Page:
If those who place themselves on the other side of this conflict have failed to learn, it is in large part because of the loss of these communities, the loss of working class cultures, of their ways of being, which once lost, can no longer serve to transmit their past. We learn about them as “historians” do, at a distance. And it is then that their stories can fail to illuminate our experience.

Yet communities are not static (as the mining communities demonstrated during the strike, with the changing roles of women, the solidarity with other “communities” outside the miners’ villages and towns, and the like); they form, change, fracture and recompose, die and are born. The failure and tragedy of capitalism is that it may colonise human lives, but it needs those lives beyond it, to live; it feeds on that which lies beyond monetary value. A fully realised capitalism would be a world without life, with all that lives being reduced to a commodity form, to monetary value; but it is life transformed into money that renders money possible. would be death. And for this reason alone, there is an obligation to memory, to the memory of the stories of those who have sought to secure and preserve their lives as communities of freedom and equality.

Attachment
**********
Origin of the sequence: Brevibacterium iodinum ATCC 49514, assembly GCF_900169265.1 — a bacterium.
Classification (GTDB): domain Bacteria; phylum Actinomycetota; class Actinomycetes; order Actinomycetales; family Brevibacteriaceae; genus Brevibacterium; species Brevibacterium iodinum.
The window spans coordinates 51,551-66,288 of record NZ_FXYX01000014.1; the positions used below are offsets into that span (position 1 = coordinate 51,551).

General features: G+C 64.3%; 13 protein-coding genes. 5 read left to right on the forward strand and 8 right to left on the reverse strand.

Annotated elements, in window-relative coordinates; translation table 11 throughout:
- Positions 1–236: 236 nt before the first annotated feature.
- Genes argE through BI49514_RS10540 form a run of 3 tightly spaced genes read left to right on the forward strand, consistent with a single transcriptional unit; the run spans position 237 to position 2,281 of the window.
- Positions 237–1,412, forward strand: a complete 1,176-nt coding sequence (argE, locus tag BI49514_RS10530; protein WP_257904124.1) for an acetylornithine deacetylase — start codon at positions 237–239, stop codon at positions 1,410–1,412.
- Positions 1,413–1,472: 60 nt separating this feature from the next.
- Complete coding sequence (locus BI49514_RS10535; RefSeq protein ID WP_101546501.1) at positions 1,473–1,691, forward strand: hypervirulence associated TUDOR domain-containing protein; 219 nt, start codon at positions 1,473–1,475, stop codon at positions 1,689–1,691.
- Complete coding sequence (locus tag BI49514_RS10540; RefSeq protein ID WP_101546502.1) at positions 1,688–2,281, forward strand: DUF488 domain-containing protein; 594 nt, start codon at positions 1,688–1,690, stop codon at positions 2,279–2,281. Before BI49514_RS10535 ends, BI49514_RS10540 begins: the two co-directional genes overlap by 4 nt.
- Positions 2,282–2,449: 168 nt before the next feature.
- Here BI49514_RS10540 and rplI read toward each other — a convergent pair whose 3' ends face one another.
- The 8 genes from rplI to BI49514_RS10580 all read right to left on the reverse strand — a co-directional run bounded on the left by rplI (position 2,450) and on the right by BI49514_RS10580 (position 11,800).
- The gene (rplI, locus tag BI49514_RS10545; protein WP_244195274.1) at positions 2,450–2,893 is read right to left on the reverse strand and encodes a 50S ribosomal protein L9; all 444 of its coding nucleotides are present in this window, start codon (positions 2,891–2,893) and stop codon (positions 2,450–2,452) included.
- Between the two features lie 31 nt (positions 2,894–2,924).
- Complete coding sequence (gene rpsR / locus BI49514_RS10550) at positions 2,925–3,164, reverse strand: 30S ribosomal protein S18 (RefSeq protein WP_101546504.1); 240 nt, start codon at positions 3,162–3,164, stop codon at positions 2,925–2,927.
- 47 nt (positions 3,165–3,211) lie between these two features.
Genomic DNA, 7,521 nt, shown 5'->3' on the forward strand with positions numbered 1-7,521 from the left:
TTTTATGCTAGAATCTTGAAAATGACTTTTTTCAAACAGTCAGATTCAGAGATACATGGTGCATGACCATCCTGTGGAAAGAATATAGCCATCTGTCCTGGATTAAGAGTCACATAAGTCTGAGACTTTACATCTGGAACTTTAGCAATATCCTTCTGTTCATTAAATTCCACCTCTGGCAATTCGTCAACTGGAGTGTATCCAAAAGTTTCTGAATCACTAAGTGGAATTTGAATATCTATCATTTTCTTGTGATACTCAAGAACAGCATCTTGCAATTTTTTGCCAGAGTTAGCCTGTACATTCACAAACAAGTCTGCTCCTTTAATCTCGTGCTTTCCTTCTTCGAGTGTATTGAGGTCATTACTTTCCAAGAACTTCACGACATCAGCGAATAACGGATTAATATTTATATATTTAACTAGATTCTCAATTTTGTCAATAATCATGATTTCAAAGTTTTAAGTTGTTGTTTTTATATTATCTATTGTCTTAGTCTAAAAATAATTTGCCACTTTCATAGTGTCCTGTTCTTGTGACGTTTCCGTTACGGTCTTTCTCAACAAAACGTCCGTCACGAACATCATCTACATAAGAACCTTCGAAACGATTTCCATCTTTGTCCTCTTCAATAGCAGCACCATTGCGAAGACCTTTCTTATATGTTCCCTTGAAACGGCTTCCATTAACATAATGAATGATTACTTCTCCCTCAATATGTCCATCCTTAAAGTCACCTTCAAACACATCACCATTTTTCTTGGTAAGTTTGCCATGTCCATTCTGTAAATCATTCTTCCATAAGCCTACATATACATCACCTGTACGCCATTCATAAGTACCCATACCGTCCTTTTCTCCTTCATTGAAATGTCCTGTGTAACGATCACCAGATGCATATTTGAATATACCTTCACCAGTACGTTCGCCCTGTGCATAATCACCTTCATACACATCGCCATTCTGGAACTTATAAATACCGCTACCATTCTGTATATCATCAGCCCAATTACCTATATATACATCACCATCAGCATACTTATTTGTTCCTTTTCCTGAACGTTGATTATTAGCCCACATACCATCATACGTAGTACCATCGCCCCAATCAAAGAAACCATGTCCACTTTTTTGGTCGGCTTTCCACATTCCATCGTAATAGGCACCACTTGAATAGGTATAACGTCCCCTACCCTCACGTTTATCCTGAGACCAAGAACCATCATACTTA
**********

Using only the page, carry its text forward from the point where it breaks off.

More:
We make E.P. Thompson’s words are own, when he writes about the Luddites, extend these words to the British coal miners and their heroic strike of 1984-85.